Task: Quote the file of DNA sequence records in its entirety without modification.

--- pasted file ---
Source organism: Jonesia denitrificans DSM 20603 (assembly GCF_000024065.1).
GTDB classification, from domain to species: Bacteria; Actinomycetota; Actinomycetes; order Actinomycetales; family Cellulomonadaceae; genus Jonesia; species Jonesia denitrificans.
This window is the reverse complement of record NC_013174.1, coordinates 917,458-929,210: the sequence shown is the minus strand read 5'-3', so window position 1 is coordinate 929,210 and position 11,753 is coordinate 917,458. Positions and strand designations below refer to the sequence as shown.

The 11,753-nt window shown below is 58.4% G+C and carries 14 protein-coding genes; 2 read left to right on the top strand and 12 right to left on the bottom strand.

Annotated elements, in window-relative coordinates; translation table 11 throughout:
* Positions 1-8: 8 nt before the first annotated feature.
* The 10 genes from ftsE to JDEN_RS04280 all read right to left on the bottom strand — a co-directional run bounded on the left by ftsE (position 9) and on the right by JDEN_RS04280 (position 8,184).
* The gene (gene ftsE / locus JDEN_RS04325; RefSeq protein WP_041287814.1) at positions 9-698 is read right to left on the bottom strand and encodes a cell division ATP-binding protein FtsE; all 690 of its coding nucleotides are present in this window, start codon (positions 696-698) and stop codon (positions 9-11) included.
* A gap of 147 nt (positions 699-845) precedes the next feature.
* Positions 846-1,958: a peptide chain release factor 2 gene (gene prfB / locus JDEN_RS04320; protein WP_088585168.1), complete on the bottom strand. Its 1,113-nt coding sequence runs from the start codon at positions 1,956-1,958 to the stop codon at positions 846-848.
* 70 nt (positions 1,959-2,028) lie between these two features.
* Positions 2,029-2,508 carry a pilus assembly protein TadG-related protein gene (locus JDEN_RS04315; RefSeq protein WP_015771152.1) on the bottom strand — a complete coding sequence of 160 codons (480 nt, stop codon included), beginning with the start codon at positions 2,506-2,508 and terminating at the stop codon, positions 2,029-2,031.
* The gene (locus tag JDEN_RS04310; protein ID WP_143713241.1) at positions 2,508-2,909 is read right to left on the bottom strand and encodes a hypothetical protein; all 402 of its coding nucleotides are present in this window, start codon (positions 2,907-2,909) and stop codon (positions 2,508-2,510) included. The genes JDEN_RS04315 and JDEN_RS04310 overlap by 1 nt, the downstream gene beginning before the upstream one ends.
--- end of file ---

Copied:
Source organism: Jonesia denitrificans DSM 20603 (assembly GCF_000024065.1).
GTDB classification, from domain to species: Bacteria; Actinomycetota; Actinomycetes; order Actinomycetales; family Cellulomonadaceae; genus Jonesia; species Jonesia denitrificans.
This window is the reverse complement of record NC_013174.1, coordinates 917,458-929,210: the sequence shown is the minus strand read 5'-3', so window position 1 is coordinate 929,210 and position 11,753 is coordinate 917,458. Positions and strand designations below refer to the sequence as shown.

The 11,753-nt window shown below is 58.4% G+C and carries 14 protein-coding genes; 2 read left to right on the top strand and 12 right to left on the bottom strand.

Annotated elements, in window-relative coordinates; translation table 11 throughout:
* Positions 1-8: 8 nt before the first annotated feature.
* The 10 genes from ftsE to JDEN_RS04280 all read right to left on the bottom strand — a co-directional run bounded on the left by ftsE (position 9) and on the right by JDEN_RS04280 (position 8,184).
* The gene (gene ftsE / locus JDEN_RS04325; RefSeq protein WP_041287814.1) at positions 9-698 is read right to left on the bottom strand and encodes a cell division ATP-binding protein FtsE; all 690 of its coding nucleotides are present in this window, start codon (positions 696-698) and stop codon (positions 9-11) included.
* A gap of 147 nt (positions 699-845) precedes the next feature.
* Positions 846-1,958: a peptide chain release factor 2 gene (gene prfB / locus JDEN_RS04320; protein WP_088585168.1), complete on the bottom strand. Its 1,113-nt coding sequence runs from the start codon at positions 1,956-1,958 to the stop codon at positions 846-848.
* 70 nt (positions 1,959-2,028) lie between these two features.
* Positions 2,029-2,508 carry a pilus assembly protein TadG-related protein gene (locus JDEN_RS04315; RefSeq protein WP_015771152.1) on the bottom strand — a complete coding sequence of 160 codons (480 nt, stop codon included), beginning with the start codon at positions 2,506-2,508 and terminating at the stop codon, positions 2,029-2,031.
* The gene (locus tag JDEN_RS04310; protein ID WP_143713241.1) at positions 2,508-2,909 is read right to left on the bottom strand and encodes a hypothetical protein; all 402 of its coding nucleotides are present in this window, start codon (positions 2,907-2,909) and stop codon (positions 2,508-2,510) included. The genes JDEN_RS04315 and JDEN_RS04310 overlap by 1 nt, the downstream gene beginning before the upstream one ends.